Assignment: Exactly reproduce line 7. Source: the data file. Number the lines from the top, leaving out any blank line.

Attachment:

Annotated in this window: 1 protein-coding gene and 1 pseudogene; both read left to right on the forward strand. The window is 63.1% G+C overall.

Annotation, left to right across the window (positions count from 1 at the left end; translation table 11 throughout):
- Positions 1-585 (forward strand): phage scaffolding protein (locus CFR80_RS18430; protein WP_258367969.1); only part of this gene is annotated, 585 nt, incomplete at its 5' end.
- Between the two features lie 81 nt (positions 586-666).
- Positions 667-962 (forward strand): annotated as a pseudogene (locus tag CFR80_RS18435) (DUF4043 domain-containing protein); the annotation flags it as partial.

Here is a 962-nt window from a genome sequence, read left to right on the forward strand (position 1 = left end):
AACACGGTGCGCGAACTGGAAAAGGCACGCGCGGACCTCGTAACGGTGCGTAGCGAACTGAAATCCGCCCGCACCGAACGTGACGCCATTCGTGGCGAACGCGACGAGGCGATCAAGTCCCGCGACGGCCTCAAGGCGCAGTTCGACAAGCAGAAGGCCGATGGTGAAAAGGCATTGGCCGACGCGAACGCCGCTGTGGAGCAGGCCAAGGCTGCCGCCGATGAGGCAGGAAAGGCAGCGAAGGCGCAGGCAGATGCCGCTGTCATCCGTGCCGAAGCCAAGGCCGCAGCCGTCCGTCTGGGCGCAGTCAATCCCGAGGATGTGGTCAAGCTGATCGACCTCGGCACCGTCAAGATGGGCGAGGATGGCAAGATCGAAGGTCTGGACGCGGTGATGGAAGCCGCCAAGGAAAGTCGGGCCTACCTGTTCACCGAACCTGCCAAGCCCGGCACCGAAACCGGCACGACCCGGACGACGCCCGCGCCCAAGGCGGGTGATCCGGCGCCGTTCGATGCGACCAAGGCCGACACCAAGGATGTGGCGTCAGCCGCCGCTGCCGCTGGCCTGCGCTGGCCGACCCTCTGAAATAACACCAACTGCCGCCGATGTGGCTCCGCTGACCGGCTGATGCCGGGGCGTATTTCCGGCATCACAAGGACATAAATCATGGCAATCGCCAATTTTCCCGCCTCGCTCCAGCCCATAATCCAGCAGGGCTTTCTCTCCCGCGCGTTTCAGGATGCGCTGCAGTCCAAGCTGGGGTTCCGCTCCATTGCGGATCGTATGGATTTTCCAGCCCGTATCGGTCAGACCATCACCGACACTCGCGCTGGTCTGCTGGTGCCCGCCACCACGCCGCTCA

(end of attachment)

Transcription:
AACACGGTGCGCGAACTGGAAAAGGCACGCGCGGACCTCGTAACGGTGCGTAGCGAACTGAAATCCGCCCGCACCGAACGTGACGCCATTCGTGGCGAACGCGACGAGGCGATCAAGTCCCGCGACGGCCTCAAGGCGCAGTTCGACAAGCAGAAGGCCGATGGTGAAAAGGCATTGGCCGACGCGAACGCCGCTGTGGAGCAGGCCAAGGCTGCCGCCGATGAGGCAGGAAAGGCAGCGAAGGCGCAGGCAGATGCCGCTGTCATCCGTGCCGAAGCCAAGGCCGCAGCCGTCCGTCTGGGCGCAGTCAATCCCGAGGATGTGGTCAAGCTGATCGACCTCGGCACCGTCAAGATGGGCGAGGATGGCAAGATCGAAGGTCTGGACGCGGTGATGGAAGCCGCCAAGGAAAGTCGGGCCTACCTGTTCACCGAACCTGCCAAGCCCGGCACCGAAACCGGCACGACCCGGACGACGCCCGCGCCCAAGGCGGGTGATCCGGCGCCGTTCGATGCGACCAAGGCCGACACCAAGGATGTGGCGTCAGCCGCCGCTGCCGCTGGCCTGCGCTGGCCGACCCTCTGAAATAACACCAACTGCCGCCGATGTGGCTCCGCTGACCGGCTGATGCCGGGGCGTATTTCCGGCATCACAAGGACATAAATCATGGCAATCGCCAATTTTCCCGCCTCGCTCCAGCCCATAATCCAGCAGGGCTTTCTCTCCCGCGCGTTTCAGGATGCGCTGCAGTCCAAGCTGGGGTTCCGCTCCATTGCGGATCGTATGGATTTTCCAGCCCGTATCGGTCAGACCATCACCGACACTCGCGCTGGTCTGCTGGTGCCCGCCACCACGCCGCTCA